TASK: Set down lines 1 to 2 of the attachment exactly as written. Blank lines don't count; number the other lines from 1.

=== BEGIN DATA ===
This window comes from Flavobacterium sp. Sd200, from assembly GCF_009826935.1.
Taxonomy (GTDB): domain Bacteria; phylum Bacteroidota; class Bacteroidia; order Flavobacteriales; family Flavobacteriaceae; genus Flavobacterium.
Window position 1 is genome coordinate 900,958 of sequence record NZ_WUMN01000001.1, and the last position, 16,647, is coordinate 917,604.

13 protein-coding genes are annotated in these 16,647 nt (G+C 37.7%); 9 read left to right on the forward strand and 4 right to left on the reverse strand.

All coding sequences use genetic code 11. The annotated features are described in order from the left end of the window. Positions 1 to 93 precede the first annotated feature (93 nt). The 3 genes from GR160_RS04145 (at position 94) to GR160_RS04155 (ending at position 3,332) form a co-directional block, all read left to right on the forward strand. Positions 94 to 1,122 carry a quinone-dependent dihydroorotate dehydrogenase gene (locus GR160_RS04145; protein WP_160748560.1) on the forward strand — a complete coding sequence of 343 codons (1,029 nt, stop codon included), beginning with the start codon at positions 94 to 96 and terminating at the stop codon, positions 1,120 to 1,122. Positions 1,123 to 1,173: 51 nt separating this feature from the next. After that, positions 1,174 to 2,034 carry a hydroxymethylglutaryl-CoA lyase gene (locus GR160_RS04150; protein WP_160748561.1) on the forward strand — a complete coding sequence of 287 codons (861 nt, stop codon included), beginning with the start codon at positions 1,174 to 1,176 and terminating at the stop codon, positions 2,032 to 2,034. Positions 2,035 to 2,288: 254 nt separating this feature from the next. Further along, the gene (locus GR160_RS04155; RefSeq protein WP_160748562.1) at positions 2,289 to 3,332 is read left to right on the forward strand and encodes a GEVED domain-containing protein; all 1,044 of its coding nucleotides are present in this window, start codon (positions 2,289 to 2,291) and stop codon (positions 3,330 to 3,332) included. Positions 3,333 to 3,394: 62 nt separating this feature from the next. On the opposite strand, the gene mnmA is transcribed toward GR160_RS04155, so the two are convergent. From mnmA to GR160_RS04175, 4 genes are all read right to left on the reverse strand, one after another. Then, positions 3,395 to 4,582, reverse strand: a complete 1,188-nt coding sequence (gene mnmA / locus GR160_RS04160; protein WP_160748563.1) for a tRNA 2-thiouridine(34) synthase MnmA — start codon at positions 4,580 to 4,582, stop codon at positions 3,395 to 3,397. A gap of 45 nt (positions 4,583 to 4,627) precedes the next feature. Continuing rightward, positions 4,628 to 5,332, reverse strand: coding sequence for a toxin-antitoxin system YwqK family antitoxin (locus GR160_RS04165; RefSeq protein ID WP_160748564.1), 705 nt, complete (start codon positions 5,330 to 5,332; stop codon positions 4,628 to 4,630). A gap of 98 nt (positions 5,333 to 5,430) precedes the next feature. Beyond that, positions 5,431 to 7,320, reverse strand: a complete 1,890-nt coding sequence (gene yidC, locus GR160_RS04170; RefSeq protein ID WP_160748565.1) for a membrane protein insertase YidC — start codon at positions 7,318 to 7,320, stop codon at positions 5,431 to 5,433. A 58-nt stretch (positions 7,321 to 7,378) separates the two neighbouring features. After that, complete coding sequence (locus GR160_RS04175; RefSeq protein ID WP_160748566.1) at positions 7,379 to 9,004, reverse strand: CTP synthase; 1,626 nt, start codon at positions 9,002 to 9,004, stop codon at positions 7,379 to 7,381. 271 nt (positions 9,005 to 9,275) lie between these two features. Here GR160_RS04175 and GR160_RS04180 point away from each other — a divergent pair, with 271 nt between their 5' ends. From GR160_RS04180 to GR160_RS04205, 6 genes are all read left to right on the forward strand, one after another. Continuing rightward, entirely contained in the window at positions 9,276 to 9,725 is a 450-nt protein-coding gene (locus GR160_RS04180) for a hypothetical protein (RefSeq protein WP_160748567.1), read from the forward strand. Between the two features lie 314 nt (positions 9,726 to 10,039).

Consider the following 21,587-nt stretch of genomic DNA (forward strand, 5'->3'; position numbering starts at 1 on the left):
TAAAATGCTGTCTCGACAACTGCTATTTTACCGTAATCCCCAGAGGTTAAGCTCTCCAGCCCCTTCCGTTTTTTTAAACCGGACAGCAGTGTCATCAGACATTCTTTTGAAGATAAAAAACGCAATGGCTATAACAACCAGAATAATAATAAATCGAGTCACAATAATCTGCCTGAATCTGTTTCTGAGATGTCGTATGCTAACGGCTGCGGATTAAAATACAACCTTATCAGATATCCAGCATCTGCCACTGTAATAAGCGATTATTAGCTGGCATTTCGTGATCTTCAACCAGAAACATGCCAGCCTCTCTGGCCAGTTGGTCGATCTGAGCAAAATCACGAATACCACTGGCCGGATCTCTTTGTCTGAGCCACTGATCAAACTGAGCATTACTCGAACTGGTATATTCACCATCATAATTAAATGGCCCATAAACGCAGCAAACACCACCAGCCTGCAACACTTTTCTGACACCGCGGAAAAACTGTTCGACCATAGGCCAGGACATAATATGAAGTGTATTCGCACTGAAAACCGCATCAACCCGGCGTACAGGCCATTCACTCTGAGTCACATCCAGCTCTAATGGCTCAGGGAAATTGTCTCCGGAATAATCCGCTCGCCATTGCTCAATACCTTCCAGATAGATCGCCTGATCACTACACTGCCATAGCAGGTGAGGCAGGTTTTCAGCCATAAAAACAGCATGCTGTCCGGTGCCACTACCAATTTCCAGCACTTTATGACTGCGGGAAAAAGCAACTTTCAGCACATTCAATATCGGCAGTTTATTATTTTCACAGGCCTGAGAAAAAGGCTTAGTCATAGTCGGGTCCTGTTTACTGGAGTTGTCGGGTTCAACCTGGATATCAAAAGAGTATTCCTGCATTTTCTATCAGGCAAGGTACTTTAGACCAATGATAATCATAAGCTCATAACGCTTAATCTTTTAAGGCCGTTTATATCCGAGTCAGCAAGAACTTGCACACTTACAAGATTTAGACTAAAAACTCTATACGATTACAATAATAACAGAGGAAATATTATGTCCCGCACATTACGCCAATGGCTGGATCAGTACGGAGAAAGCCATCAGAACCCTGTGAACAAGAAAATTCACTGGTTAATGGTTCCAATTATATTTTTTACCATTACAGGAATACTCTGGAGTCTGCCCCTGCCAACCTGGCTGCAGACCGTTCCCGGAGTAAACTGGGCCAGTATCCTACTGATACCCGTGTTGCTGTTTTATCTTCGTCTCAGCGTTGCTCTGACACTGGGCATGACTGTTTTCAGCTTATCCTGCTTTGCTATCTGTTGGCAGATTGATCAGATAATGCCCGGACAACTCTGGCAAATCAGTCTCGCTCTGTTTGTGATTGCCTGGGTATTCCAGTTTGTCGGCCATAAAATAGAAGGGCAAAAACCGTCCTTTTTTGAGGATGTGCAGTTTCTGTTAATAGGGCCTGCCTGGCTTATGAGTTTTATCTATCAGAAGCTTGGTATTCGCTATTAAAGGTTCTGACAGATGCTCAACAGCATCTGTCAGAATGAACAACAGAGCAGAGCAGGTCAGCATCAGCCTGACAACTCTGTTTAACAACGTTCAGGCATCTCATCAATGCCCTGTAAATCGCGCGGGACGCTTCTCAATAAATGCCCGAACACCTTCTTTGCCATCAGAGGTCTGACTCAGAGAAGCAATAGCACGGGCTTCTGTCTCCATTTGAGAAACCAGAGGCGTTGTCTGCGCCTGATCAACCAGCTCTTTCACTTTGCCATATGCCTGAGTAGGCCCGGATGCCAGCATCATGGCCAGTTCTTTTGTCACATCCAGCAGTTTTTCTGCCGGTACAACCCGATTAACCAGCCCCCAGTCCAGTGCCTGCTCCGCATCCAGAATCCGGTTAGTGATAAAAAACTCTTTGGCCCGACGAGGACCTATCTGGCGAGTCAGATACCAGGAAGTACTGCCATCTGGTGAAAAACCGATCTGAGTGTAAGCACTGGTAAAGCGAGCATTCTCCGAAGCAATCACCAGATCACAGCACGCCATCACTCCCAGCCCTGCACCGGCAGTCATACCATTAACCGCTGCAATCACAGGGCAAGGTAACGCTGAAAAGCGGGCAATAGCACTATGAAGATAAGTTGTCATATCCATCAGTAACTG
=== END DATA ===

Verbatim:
This window comes from Flavobacterium sp. Sd200, from assembly GCF_009826935.1.
Taxonomy (GTDB): domain Bacteria; phylum Bacteroidota; class Bacteroidia; order Flavobacteriales; family Flavobacteriaceae; genus Flavobacterium.